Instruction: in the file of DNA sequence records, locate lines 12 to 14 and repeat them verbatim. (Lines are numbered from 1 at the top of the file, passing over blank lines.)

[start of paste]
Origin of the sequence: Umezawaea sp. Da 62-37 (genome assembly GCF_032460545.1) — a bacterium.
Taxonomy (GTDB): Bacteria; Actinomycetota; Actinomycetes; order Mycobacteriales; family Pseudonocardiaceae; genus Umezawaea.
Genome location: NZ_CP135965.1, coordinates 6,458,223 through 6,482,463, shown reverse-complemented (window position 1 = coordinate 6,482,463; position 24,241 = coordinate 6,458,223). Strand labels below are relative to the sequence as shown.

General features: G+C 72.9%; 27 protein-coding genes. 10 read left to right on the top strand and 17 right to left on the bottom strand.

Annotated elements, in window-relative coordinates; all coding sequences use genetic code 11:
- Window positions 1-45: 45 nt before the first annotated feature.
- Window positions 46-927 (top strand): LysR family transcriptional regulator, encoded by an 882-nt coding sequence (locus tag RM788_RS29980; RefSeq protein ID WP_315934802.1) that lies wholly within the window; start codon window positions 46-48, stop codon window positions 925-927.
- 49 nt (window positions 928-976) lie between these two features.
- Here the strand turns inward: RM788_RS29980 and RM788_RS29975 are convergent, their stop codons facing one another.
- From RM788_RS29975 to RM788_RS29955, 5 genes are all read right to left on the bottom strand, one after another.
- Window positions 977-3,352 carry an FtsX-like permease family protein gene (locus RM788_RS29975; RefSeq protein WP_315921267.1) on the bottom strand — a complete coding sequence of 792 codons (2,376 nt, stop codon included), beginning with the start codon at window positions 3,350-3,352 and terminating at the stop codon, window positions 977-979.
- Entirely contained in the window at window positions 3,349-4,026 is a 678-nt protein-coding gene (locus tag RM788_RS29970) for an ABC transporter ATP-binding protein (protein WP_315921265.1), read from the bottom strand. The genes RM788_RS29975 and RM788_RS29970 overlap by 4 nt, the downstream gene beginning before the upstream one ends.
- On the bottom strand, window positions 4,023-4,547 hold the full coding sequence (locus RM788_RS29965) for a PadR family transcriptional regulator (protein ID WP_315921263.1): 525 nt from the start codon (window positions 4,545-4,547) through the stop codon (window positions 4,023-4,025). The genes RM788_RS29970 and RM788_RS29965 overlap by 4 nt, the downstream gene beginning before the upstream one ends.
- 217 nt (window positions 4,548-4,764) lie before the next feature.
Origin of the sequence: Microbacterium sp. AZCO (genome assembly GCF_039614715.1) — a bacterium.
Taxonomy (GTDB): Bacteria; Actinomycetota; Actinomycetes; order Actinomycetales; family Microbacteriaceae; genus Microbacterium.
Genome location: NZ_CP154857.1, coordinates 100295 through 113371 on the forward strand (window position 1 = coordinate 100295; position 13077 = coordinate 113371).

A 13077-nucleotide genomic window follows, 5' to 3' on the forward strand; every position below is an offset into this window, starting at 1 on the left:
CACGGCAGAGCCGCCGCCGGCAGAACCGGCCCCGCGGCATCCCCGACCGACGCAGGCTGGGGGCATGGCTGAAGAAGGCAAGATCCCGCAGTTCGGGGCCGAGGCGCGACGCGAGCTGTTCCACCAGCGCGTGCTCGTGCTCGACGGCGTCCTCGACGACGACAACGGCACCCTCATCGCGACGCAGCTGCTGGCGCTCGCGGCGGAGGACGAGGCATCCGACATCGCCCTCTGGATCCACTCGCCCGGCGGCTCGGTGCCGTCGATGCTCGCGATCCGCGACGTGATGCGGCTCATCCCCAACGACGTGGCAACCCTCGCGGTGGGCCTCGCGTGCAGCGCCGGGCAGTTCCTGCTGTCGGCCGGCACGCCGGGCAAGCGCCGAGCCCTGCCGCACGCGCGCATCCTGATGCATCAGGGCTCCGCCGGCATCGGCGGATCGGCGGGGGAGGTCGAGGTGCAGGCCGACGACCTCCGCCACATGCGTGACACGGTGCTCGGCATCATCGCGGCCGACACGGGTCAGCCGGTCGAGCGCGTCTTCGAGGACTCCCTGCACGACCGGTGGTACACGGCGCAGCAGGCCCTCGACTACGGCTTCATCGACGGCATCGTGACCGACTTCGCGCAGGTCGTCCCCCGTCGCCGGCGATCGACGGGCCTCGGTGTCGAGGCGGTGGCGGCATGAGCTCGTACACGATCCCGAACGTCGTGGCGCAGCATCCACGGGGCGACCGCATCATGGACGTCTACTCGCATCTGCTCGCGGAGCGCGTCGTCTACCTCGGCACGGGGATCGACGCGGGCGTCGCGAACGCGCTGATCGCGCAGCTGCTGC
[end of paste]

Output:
- Entirely contained in the window at window positions 3,349-4,026 is a 678-nt protein-coding gene (locus tag RM788_RS29970) for an ABC transporter ATP-binding protein (protein WP_315921265.1), read from the bottom strand. The genes RM788_RS29975 and RM788_RS29970 overlap by 4 nt, the downstream gene beginning before the upstream one ends.
- On the bottom strand, window positions 4,023-4,547 hold the full coding sequence (locus RM788_RS29965) for a PadR family transcriptional regulator (protein ID WP_315921263.1): 525 nt from the start codon (window positions 4,545-4,547) through the stop codon (window positions 4,023-4,025). The genes RM788_RS29970 and RM788_RS29965 overlap by 4 nt, the downstream gene beginning before the upstream one ends.
- 217 nt (window positions 4,548-4,764) lie before the next feature.